Montpellier fans banned from away games after Nimes derby trouble

The incident being investigated happened at the Stade de la Mosson in Montpellier. PASCAL GUYOT/AFP/Getty Images

The French Football League (LFP) have provisionally banned Montpellier fans from travelling to away games and closed two stands at their Stade de la Mosson stadium after Sunday's trouble-marred 3-0 victory over Nimes.

The game -- the first derby between the teams in 25 years -- was held up for nine minutes when the surge caused by Ambroise Oyongo's 28th-minute opening goal resulted in a barrier collapsing.

Montpellier's third and final strike -- from Gaetan Laborde on 78 minutes -- led to an interruption in play of nearly 30 minutes as police, club officials and players tried to calm the situation before the match was played to a finish.

Following an emergency meeting of its Disciplinary Commission on Monday lunchtime, the LFP announced in a statement it had taken swift action, and said it will be investigating the incidents further, suggesting further punishments could be handed down.

A statement read: "Given the seriousness of the matter, the Disciplinary Commission has decided to open an investigation into the matter and provisionally close the away sector for Montpellier fans travelling to games, to close the lower section of the Etang de Thau stand and the upper section of the Petite Camargue stand."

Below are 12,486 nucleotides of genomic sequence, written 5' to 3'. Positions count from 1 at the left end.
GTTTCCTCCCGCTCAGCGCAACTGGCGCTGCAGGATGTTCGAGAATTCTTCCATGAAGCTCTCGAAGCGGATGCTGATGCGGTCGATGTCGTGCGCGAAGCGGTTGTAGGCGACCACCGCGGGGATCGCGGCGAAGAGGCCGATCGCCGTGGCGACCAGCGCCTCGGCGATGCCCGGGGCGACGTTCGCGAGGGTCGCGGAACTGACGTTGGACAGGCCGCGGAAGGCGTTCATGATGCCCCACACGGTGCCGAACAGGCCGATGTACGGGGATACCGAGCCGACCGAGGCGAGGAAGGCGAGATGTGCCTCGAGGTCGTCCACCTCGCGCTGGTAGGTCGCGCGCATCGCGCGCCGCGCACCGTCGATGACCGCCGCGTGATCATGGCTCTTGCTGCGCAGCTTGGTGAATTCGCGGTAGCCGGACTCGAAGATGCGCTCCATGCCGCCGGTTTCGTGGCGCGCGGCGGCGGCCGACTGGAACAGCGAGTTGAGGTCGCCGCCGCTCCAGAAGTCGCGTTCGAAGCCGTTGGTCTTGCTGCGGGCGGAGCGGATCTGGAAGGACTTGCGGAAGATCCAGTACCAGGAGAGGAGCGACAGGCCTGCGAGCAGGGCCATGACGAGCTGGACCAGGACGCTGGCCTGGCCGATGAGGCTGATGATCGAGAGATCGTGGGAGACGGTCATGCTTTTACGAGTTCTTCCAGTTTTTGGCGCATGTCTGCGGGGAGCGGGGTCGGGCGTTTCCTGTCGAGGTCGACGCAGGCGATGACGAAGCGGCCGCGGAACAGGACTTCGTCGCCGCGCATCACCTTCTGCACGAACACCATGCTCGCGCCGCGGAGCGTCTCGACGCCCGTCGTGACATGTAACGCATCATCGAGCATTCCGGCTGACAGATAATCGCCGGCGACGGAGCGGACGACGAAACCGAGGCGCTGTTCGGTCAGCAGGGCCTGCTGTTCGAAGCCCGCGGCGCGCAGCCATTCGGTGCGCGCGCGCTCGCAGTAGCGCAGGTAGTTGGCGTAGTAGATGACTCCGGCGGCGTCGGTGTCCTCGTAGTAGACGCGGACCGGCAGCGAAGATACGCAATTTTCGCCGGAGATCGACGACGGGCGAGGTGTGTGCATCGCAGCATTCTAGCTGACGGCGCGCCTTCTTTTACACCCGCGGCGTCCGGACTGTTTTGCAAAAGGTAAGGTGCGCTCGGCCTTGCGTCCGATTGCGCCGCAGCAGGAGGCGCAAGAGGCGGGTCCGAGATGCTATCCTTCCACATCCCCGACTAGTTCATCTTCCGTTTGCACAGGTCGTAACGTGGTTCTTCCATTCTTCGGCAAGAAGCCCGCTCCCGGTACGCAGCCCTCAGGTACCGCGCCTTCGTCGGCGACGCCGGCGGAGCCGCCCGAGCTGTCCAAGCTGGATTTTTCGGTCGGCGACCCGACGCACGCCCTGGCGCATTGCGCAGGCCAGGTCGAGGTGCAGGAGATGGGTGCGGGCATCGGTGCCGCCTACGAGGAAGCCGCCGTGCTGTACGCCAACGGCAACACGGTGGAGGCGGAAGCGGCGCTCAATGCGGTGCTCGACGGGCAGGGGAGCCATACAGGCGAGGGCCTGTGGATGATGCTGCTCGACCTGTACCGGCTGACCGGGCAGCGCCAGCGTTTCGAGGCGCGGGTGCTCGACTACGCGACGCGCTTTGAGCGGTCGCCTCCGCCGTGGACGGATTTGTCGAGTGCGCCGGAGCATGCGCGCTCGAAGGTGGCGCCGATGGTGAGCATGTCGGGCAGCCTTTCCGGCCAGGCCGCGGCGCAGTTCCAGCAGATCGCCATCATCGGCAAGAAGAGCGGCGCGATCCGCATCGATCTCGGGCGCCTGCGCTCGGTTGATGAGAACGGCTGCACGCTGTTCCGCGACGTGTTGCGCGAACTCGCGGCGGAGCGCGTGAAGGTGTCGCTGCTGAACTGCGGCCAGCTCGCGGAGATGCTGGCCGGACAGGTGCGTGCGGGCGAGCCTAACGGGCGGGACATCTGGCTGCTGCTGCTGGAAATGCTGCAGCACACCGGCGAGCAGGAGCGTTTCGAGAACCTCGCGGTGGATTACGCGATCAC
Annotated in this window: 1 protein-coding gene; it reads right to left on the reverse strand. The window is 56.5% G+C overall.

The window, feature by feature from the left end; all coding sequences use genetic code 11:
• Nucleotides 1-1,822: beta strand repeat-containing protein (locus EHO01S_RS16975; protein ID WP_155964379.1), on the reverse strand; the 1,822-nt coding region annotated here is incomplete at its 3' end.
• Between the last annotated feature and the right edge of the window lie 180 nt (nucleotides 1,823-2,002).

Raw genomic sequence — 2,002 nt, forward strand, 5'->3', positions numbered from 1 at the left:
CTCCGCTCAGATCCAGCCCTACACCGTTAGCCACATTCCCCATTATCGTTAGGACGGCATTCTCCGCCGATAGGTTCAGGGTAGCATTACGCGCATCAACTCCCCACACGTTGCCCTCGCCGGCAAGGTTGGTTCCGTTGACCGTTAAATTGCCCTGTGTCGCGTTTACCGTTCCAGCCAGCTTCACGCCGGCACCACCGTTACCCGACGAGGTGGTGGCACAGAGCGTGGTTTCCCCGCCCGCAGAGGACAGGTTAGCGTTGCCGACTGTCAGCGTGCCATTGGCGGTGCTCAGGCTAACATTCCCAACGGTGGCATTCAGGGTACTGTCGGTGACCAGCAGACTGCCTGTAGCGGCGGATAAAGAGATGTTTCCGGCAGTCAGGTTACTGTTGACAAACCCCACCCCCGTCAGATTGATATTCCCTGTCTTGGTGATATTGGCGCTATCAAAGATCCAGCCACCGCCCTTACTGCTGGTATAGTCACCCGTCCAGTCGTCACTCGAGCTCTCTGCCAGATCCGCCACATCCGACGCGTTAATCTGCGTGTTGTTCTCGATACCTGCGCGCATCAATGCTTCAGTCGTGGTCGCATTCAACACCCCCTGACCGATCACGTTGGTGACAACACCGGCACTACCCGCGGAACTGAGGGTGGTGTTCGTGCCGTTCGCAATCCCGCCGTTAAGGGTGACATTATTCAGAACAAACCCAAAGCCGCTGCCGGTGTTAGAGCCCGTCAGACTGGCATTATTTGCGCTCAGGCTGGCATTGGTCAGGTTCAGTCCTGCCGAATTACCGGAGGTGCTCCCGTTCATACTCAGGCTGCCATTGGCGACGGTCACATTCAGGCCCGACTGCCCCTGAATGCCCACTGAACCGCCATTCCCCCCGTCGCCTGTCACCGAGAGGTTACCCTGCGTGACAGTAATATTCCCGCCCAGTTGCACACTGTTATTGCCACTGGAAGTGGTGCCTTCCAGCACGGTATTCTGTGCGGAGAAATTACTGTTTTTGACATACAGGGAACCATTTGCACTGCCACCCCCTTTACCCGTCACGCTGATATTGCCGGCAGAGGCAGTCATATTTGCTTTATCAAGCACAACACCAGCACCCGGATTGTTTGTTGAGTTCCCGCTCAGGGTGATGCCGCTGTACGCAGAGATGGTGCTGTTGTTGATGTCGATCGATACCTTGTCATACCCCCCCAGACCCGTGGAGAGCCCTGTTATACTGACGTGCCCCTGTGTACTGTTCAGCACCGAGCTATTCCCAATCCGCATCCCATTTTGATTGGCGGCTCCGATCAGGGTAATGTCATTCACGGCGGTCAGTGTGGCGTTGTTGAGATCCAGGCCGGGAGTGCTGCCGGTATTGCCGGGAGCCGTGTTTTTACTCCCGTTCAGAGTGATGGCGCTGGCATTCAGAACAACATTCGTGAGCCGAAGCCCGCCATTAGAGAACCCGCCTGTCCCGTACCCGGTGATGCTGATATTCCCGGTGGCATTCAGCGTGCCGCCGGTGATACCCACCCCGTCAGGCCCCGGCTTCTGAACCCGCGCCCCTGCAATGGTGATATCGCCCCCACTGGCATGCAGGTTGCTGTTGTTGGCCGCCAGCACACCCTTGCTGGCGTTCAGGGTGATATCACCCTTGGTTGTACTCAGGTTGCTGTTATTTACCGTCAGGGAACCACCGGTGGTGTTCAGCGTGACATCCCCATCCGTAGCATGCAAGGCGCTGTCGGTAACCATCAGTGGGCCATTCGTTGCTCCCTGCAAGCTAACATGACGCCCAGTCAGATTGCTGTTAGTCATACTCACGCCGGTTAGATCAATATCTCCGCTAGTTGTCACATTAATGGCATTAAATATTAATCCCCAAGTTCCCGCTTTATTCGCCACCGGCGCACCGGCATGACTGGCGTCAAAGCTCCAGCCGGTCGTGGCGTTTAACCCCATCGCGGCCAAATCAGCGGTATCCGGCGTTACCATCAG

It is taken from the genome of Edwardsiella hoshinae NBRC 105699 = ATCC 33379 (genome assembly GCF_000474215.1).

Tensions were expected to be high following the alleged theft this summer of an historic Montpellier banner by Nimes ultras, known as "La Butte Paillade."

Following Montpellier's third goal, Nimes supporters unfurled a banner declaring that "The Devil no longer dresses la Paillade" in reference to the devil's head that had been cut from the banner and smuggled into the stadium in sections.

Having been pieced back together, it was then brandished by the travelling fans after their team had gone 3-0 down, provoking the ire of Montpellier supporters, who had to be held back by riot police causing the lengthy delay.

"Things started to heat up in our stand, several guys close to the leader wanted to go onto the pitch," Remi, a Montpellier ultra, is quoted as saying by France Football.

"The riot police came to stop them and started aiming a rubber bullet at the stand. Finally, the riot police tear-gassed the stand. People had to take cover outside, families with children had to leave the stand."

Montpellier president Laurent Nicollin insisted that the players' safety had never been in jeopardy because there had been no pitch invasion.

"I went to see the fans to try to calm them down, we were winning 3-0, victory was assured. The only thing I want to highlight is that there was no pitch invasion, no player in danger," Nicollin said. "The club's security forces stopped them. There was a good show on the pitch, it was a bit mad in the stands, but that's the south."